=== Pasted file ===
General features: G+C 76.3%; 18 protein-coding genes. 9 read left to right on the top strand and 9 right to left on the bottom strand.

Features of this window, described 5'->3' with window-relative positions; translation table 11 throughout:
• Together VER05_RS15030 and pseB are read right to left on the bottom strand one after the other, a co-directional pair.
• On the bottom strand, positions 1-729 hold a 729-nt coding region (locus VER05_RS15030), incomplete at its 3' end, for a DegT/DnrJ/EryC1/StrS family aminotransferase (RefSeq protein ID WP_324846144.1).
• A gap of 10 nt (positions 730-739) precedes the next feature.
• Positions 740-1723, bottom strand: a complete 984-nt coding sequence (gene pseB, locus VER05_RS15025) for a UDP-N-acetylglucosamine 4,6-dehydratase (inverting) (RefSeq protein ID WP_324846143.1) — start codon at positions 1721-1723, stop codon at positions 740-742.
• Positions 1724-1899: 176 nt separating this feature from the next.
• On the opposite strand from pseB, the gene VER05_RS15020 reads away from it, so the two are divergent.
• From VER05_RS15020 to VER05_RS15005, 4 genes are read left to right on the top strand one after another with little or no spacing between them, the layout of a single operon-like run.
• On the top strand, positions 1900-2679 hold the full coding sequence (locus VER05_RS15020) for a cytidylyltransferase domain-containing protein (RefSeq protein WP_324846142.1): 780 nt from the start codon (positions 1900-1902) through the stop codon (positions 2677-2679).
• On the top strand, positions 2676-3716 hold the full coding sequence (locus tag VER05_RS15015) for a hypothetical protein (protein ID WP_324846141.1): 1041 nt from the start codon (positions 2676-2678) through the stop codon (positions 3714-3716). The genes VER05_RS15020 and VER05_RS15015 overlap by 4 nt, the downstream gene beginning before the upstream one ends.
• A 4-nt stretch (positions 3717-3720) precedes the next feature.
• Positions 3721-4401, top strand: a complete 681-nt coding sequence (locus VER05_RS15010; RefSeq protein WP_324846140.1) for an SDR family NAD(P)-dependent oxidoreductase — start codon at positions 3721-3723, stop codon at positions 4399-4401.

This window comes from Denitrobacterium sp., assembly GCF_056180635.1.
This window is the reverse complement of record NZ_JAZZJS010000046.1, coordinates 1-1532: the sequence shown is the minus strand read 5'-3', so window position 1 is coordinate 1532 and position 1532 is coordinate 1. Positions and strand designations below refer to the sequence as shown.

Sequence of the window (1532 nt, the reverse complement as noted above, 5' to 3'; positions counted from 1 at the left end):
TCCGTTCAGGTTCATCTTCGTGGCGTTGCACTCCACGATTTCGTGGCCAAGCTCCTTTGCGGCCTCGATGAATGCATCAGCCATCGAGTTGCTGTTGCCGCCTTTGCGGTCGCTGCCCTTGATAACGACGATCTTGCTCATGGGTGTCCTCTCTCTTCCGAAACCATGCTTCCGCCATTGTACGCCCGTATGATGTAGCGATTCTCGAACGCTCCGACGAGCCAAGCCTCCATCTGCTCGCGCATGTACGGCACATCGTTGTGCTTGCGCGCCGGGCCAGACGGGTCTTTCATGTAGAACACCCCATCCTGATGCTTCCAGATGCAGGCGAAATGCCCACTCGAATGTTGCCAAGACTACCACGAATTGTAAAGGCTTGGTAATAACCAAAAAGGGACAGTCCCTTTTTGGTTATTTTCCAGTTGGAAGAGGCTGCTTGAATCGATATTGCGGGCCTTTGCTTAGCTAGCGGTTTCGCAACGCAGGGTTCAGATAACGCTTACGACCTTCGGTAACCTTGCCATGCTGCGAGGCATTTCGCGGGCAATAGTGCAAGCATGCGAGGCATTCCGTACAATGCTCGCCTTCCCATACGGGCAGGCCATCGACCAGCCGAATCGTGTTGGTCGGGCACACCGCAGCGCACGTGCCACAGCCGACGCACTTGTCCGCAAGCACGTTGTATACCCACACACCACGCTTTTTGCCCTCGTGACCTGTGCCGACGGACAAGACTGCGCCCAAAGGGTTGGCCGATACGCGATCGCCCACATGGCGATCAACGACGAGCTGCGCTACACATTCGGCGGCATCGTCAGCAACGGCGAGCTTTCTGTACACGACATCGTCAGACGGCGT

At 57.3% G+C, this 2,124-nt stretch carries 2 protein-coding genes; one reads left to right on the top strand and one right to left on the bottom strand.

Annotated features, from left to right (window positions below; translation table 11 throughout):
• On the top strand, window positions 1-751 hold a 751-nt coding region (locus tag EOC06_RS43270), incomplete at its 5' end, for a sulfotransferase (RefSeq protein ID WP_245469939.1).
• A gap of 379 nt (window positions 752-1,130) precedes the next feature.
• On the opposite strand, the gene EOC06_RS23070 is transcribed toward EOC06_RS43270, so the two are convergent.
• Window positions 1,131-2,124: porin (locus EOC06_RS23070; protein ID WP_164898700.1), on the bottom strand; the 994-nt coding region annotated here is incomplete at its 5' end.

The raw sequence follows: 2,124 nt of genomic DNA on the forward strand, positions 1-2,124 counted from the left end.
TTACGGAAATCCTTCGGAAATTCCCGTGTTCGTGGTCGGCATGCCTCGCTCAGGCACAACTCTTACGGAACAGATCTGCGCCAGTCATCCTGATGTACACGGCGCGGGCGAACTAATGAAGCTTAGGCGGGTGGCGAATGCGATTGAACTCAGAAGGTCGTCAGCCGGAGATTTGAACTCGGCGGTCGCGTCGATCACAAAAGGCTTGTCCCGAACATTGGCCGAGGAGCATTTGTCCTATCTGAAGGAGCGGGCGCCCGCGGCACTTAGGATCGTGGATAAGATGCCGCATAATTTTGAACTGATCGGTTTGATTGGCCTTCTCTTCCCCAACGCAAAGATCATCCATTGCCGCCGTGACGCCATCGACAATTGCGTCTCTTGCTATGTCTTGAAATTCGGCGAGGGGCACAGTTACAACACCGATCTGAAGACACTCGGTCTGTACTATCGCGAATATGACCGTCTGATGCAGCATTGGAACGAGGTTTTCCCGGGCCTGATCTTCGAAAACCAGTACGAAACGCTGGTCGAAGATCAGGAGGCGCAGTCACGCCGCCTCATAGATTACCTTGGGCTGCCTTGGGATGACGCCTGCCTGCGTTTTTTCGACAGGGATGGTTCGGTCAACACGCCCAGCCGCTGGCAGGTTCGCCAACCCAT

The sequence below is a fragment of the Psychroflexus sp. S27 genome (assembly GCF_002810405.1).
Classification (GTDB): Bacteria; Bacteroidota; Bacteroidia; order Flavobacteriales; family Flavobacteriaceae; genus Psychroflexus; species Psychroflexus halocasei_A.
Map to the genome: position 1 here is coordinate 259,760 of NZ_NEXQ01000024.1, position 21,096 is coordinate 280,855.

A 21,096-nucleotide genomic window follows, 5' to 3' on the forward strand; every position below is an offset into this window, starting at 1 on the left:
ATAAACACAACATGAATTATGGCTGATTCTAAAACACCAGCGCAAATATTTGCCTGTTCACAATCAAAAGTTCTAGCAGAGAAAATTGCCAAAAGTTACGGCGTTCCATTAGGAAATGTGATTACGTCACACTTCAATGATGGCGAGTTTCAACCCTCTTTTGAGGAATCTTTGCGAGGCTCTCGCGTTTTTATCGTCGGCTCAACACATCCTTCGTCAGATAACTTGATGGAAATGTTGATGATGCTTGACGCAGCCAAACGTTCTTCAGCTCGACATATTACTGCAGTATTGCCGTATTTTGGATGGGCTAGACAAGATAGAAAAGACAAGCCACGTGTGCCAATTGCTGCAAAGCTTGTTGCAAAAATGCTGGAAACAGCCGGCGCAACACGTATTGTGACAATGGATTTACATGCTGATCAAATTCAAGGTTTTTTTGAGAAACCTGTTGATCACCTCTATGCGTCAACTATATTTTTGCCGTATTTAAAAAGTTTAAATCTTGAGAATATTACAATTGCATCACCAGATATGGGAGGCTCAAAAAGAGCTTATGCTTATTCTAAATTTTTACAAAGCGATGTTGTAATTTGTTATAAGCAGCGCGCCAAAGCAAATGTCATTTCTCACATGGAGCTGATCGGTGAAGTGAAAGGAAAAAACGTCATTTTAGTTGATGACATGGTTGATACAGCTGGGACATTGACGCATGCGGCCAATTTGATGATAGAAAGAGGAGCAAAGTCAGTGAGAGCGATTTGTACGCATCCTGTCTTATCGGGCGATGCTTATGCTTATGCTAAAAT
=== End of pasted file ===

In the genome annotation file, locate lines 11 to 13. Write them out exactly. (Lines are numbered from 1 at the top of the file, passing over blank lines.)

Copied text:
• On the top strand, positions 2676-3716 hold the full coding sequence (locus tag VER05_RS15015) for a hypothetical protein (protein ID WP_324846141.1): 1041 nt from the start codon (positions 2676-2678) through the stop codon (positions 3714-3716). The genes VER05_RS15020 and VER05_RS15015 overlap by 4 nt, the downstream gene beginning before the upstream one ends.
• A 4-nt stretch (positions 3717-3720) precedes the next feature.
• Positions 3721-4401, top strand: a complete 681-nt coding sequence (locus VER05_RS15010; RefSeq protein WP_324846140.1) for an SDR family NAD(P)-dependent oxidoreductase — start codon at positions 3721-3723, stop codon at positions 4399-4401.